Syncthing crippling internet speeds?

Not sure how that thread is related to your issue.

I suspect the 70/20 is 70/20 in isolation, as in, even in a pure download scenario your download rate will drop, even if you are just using 10 out of the 20 upload for something else.

I always read those numbers as 70/0, 0/20.

I guess you can set rate limits on syncthing and see if that’s true/it helps.

Given you are pulling down large images, I doubt its any sort of additional per file chatter that you are referring to.

You could try disabling temp indexes, but I doubt it’s that.

There’s definitely something going on. Site reported slow download speeds as the sync has restarted, so was getting


The instant I paused the upload I get


There’s nothing in any of the network tests that show why there is so much being downloaded, however I wonder if the QUIC protocol is the cause as maybe the resource monitor only see’s TCP.

Is there an option to disable quic and have just a tcp connection?

I should add, I am only concerned with the sites download speed. Their upload is to be expected as they are send only

You can disable QUIC by setting the listening address on both sides to tcp://:22000, then there is no QUIC to talk to. I can see QUIC connections being somewhat aggressive about filling the upstream, and that in turn choking downloads as well. QUIC isn’t made to back off from congestion like TCP is.

They are quite similar in that regard. See RFC9002.

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You’re right, I misremembered. Looks like it does take up a little more space than a regular TCP connection, but shouldn’t be completely antisocial at least.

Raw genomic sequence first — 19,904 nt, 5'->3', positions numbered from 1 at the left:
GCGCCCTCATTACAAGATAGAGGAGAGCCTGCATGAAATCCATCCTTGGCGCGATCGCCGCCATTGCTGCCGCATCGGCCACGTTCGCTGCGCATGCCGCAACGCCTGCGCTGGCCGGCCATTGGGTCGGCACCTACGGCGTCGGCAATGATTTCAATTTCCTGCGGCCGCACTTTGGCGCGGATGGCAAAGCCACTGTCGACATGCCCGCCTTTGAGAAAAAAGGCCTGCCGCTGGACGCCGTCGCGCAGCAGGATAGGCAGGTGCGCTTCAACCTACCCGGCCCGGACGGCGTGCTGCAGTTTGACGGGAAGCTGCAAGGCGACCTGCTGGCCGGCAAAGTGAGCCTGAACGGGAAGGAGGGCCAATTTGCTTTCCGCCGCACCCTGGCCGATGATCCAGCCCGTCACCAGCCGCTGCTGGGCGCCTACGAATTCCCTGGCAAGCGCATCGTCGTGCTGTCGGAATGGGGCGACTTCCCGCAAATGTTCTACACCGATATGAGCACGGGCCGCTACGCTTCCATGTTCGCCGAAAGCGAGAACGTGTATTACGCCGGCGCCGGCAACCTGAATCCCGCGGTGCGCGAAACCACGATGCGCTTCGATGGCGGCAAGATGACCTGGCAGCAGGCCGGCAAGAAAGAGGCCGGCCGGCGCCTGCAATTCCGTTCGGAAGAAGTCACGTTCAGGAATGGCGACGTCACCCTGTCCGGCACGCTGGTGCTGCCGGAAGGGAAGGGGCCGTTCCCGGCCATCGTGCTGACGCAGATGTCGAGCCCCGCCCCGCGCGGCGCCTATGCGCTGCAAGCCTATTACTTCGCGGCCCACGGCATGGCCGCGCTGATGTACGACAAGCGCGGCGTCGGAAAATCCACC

Another office started a large image transfer so has given me a chance to see if the speed issue is there, it is.


so I enabled throttling at the receiving end to 900 to see if it would slow down the requesting data…


but made no difference. So paused the sync and retested the speed…


Can anyone think of a tool I can use that will look at realtime transfer speed on the quic protocol?

I tried tcp://:22000 at both ends, same result. Very slow download speeds on a send only site

bit of a long shot, how hard would it be to obtain a custom build where quic is fully disabled for testing purposes?

Alternatively, I could go back to an earlier version where quic wasn’t so heavily used, if I know which version to look for

If you are not connected using QUIC, you’re not using QUIC. I don’t see how removing the code from the binary would change anything?

I’m leaning towards quic being the cause simply because I see a whole load of bandwidth being used but the resource monitor doesn’t show that same amount of data passing though the network card. I am assuming that quic is invisible to the resource monitor.

It’s also possible that quic is fine and there’s something going on in St where the requests are four times the bandwidth than the download. I admit, this is also very unlikely.

This might be as well caused by your ISP. Quite a few tend to throttle filesharing which is often only equated with high UDP traffic.

It’s never been an issue until maybe the last month? I know that various offices had complained of speeds, but at the time I never thought it was St. It’s only in the last week or so that I have tuned into the issue.

So started experimenting on the Send Only end. Setting any limits to the incoming rate makes no difference to the incoming internet speed. However, if I add values to the outgoing rate limit, I get the following internet incoming speeds